“My sister used to go to school everyday. Then one day, my father decided that she should stop. She wanted to study so much. It was unfair to stop her. I fought with my father to allow my sister to go to school. I told my parents that I would help with the housework but they must let her study,” said Sirajuddin, age 17, in Banaras, a city in the state of Uttar Pradesh.
It remains true that young women and girls in India face barriers and restrictions in their lives – they are not allowed to go to school, are often married young and are not allowed to work. When it comes to deciding what girls can and cannot do, it is their brothers, fathers and uncles who act as the gate keepers for girls: they decide what their sisters/daughters/nieces can do. For many years, this has just been the way have been.
But things are changing. Our research revealed brothers who when asked the wide open question ‘what problems do you face?’, responded, ‘I need to figure out how to let my sister do what she wants to do but I don’t know how.’
This is good news. Because where there is empathy, there is hope for change.
Many brothers who feel empathetic towards their sisters are moved and driven to make a better life for the girls who have somehow become part of their responsibility. They feel very sad that their sisters cannot go to school or are not allowed the same freedom they are allowed. Very often, brothers negotiate with their parents for their sisters – trying to convince them.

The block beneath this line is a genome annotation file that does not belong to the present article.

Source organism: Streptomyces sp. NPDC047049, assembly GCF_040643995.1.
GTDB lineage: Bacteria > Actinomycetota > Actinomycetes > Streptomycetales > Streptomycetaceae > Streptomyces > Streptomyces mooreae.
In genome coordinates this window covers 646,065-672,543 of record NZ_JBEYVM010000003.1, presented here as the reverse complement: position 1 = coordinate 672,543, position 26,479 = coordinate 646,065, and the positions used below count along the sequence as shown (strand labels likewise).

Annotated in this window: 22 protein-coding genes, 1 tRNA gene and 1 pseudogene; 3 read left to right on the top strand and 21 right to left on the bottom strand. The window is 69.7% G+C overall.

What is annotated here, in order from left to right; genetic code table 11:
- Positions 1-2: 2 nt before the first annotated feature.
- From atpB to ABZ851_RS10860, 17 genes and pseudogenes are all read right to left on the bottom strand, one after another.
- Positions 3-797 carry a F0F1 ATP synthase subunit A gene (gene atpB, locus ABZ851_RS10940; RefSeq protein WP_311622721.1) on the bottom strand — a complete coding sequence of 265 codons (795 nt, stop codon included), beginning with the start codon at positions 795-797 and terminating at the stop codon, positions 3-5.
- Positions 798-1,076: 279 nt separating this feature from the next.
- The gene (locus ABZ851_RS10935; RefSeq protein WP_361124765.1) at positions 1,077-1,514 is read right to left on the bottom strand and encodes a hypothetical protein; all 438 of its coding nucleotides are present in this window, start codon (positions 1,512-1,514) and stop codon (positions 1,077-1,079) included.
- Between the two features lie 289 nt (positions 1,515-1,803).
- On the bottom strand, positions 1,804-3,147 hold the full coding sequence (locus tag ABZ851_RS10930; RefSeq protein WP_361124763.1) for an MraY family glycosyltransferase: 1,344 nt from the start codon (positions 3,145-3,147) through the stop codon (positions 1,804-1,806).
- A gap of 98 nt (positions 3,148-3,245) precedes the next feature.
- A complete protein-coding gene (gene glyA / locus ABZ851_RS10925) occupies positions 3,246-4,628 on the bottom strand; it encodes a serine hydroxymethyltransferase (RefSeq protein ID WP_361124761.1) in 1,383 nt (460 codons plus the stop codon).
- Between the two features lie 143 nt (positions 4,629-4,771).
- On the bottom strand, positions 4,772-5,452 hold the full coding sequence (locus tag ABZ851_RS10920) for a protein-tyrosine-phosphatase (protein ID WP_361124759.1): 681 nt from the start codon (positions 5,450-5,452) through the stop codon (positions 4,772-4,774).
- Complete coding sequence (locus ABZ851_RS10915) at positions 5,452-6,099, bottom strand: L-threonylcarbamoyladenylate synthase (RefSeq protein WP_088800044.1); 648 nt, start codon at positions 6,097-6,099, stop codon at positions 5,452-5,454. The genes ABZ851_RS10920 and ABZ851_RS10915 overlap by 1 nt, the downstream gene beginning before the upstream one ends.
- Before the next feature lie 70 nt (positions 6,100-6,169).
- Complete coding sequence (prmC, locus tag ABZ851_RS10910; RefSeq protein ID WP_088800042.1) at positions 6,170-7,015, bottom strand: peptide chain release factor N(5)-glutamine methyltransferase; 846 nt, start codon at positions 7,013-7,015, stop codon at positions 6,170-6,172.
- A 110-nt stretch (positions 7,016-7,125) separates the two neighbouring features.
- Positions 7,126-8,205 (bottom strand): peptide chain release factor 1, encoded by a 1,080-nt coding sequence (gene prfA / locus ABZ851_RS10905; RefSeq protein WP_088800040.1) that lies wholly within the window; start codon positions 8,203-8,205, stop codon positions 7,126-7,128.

Irfan, age 16 says, “There is a marriage proposal for my sister. I know that she doesn’t want to get married. Even though she says that she is ready, she is under a lot of pressure. I can tell how she is actually feeling. I don’t think that this is right so I told my parents that it is not the right time to get her married yet.”
Sometimes, they go a step further than just talking to their parents. Vicky, age 16 from Madhya Pradesh said, “When you [referring to the interviewer] speak to me, you are actually talking to a child, a young boy and an old person – because all three people are inside me. I am young and old at the same time. I feel I have so many questions about my home, my life. I have questions about whether I should work for my home or for myself or for others and I feel I am not being able to do anything for anyone. So I have left everything behind, even myself, because I have found one thing to work for – my sister. I think for her, I feel I may not be able to do anything about my life but at least my sister can have a good life so I am working for her happiness. If there is anything that I am willing to fight for, it is my sister.”
At the same time, they face a dilemma: how do they negotiate between greater freedom for their sisters and being responsible for their sisters’ safety? These boys, these brothers, have no role models that they can emulate. From the perspective of creating Be! media, it is very important that we show and create new role model ‘brothers’ who face similar dilemmas. Sirajuddin, Vicky and Irfan have decided to support their sisters. Does the entrepreneurial brother ‘allow’ his sister the freedom to start an enterprise?